Growing up as a baby boomer, I heard about life during WWII from my parents. My mother won an award in high school for an essay called “What War Means to Me.” His mother organized Sabbath dinners at their homes for servicemen stationed at an air base outside of their city. One of the men from overseas who came to dinner was my father.
My father had been away for almost four years, stationed in North Africa and Italy. Later in his life, he still donated money to disabled American veterans. Even when he lived in a retirement home and had little to lose, he gave something. He said the injured should not be forgotten.
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Communication was not as sophisticated in my parents’ day. They had the essentials: newspapers, radio and telephone. But somehow a message of national unity got through. People grew fruits and vegetables in the Victory Gardens to alleviate wartime shortages. They were thinking of something bigger than them.
Freedom for them did not mean that a person could do whatever he wanted, regardless of the consequences for himself and for others. It is no surprise to me that the young president who said these famous words in his inaugural speech in 1960 was a veteran of World War II: for your country.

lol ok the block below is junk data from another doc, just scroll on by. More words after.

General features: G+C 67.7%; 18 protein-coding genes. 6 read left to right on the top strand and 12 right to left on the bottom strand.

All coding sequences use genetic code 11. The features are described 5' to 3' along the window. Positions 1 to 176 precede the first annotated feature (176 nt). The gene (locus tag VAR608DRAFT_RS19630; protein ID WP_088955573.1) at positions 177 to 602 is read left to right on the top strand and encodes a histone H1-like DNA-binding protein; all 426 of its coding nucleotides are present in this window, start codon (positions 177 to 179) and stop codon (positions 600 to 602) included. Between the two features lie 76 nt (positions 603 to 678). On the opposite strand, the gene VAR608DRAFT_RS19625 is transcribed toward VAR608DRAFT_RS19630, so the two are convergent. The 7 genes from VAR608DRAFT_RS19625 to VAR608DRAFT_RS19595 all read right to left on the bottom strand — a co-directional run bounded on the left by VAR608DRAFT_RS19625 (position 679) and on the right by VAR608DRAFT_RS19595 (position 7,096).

We are now in a situation analogous to a war. The numbers are hard to believe – nearly 200,000 people have died from COVID-19. And medical experts tell us thousands of lives could be saved if US mask compliance reaches 95%. As stated in a City of Chicago Public Service Announcement, wearing a mask is no different than wearing a seat belt, life jacket, or bicycle helmet – the goal is security.
It was not difficult for me to follow the advice of the experts on wearing a mask, respecting social distancing, and washing my hands frequently.
Because I know that’s what my parents would do.
David Caplan, West Rogers Park
When a president cheated on us before
Rather than follow the examples of openness given by President Franklin D. Roosevelt and British Prime Minister Winston Churchill in times of crisis, President Donald Trump – when it comes to COVID-19 – followed President Lyndon’s model of deception Johnson.
In 1964, Johnson telephoned National Security Advisor McGeorge Bundy and Senator Richard B. Russell about the conflict in Vietnam. Johnson confided in his pessimism. He said, “I don’t think it’s worth fighting for” and “I don’t think we can get out. “
But four years later, there were more than half a million U.S. military personnel in South Vietnam, a country many Americans couldn’t even locate on a map.
Larry Vigon, Jefferson Park
This morning I asked my mirror, “Am I still in Chicago?
The White Sox are in first place and are playing brilliantly. The Cubs are in first place and threw a hit on Sunday. The Bears came back from behind to beat Detroit.
But wait. Fifty-three people were shot dead, 11 of them fatally, over the weekend.
Yeah, I’m still in Chicago.
Kathleen Melia, Niles